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Lance Cpl. Stefanie C. Pupkiewicz , III MEF
CAMP FOSTER, OKINAWA, Japan —12/19/2008-
He waited patiently with his eyes fixed on the bright red ball held above his head. With a high pitched sound and the flick of a wrist, his trainer launched the ball in the air and Renco dashed in pursuit. Smiling, his handler called him back to offer praise and throw the ball for his dog to chase.
But Renco doesn't lead the life of a typical dog.
He is a military working dog with the Provost Marshall's Office, Marine Corps Base; a trained professional who serves as a valuable tool for Lance Cpl. Sky T. Bryson, a military working dog handler with PMO.
Military working dogs, such as Renco, are used primarily to detect explosives or narcotics. With their keen sense of smell, dogs are effective at finding hidden contraband.
When Renco is not sniffing out contraband, he is usually training with Bryson.
Bryson trains with Renco as often as possible to sharpen Renco's skills and strengthen their bond.
Although Renco desires nothing more than his handler's affection, he wasn't always so attentive to Bryson.
Bryson was fresh from training when he came to Okinawa in February.
He did not know which dog he would be getting but was excited to get the opportunity to work with any of them, he said. In March, he was assigned Renco.
At first, Renco did not listen to Bryson, but after a few months of training together, the two became inseparable, he said.
"It takes time and effort to build trust between a dog and his handler," Bryson said. He added that once rapport is built with a dog, they are great to work with.
"It's like working with people if you take all the bad things away," he said. "Dogs are loyal and always have your back."
According to Bryson, the need for a dog to please its handler comes from its beta drive. There are four different types of drives: alpha, beta, play and prey.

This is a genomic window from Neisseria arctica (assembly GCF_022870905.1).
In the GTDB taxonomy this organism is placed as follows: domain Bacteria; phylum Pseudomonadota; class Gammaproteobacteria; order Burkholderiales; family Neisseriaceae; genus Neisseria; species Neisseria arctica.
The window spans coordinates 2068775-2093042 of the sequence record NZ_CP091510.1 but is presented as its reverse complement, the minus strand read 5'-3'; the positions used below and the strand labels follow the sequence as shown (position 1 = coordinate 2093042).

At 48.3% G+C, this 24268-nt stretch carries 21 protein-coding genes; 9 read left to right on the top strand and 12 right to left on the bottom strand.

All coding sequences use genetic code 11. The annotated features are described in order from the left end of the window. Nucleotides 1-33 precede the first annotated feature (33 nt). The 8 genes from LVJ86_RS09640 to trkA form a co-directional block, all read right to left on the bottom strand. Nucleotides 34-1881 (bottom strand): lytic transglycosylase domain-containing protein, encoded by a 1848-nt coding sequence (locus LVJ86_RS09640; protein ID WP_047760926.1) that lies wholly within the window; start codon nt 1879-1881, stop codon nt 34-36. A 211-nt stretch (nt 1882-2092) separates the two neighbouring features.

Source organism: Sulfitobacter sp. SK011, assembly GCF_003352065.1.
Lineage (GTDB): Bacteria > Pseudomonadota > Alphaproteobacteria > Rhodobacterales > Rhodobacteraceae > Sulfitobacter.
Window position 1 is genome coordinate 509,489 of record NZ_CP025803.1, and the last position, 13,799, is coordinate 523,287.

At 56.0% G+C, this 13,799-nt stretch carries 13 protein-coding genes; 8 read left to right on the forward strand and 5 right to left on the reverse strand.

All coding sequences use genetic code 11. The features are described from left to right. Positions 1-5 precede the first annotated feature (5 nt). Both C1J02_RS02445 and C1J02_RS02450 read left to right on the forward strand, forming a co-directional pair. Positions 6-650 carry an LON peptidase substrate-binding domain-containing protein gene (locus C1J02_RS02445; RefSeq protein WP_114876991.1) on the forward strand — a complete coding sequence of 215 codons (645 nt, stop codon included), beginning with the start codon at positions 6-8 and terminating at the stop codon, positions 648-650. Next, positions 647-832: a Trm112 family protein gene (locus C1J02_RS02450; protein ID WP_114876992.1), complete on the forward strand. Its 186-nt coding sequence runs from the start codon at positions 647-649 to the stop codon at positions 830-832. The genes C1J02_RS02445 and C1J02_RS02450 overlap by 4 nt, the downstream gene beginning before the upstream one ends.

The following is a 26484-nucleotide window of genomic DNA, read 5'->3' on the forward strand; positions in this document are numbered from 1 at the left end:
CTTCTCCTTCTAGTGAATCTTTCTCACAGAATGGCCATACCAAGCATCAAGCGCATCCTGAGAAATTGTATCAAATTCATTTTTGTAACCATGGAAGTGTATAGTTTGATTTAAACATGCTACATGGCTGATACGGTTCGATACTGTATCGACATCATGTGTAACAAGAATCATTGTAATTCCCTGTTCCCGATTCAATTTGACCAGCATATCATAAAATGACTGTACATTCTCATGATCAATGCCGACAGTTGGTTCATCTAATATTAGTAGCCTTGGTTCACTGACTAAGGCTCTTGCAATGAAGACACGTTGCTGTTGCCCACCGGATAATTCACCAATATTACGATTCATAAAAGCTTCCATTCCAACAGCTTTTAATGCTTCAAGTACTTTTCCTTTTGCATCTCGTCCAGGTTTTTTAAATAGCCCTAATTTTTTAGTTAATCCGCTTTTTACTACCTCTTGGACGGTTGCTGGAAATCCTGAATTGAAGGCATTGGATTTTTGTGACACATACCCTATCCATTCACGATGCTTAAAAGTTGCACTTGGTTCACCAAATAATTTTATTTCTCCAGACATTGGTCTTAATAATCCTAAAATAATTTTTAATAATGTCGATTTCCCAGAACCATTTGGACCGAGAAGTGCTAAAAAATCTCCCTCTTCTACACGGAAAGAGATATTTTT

Drive can also be used to describe a dog's energy level, he said.
"[Drive] is a natural thing in the dog that makes them want to run, chase things and get excited," he said, while watching his dog chew on the bright red ball that had more than a few teeth marks.
Renco is a high drive dog, Bryson said.
"You've got to be patient with him, he's kind of ADD," he said jokingly. "But, I'd choose him over any dog in the kennel."
According to Bryson, the worst part for handlers is parting with their dog at the end of a duty assignment.
"That's going to hurt when the time comes," he said. "I'm going to try and extend [my tour on Okinawa]."
There are still many months ahead for the pair before Bryson will have to leave Renco behind for a new duty station. For now their days will continue as normal, beginning and ending the same. Bryson will continue honing Renco's skills. His nearly flawless navigation of the obedience course recently earned him praise, play and affection from Bryson, who made it clear that Renco was man's best friend. While the two shared a moment, it was difficult to tell who was more pleased with the attention: Bryson or his dog. The concept of using dogs in the military is not new. Military working dogs were used during the Pacific campaign of World War II to alert foot patrols of enemy positions and camps, according to the Military Working Dog Foundation website. Dogs were ideal for navigating through the dense vegetation of the islands that hid enemy positions. According to the website, service members who went on patrols with dogs suffered fewer casualties than patrols that went without them.
The dogs were trained in a variety of other jobs as well. They were trained to serve as scouts, sentries and messengers, according to the website. Currently, military working dogs, such as Renco, are primarily used to detect explosives and narcotics.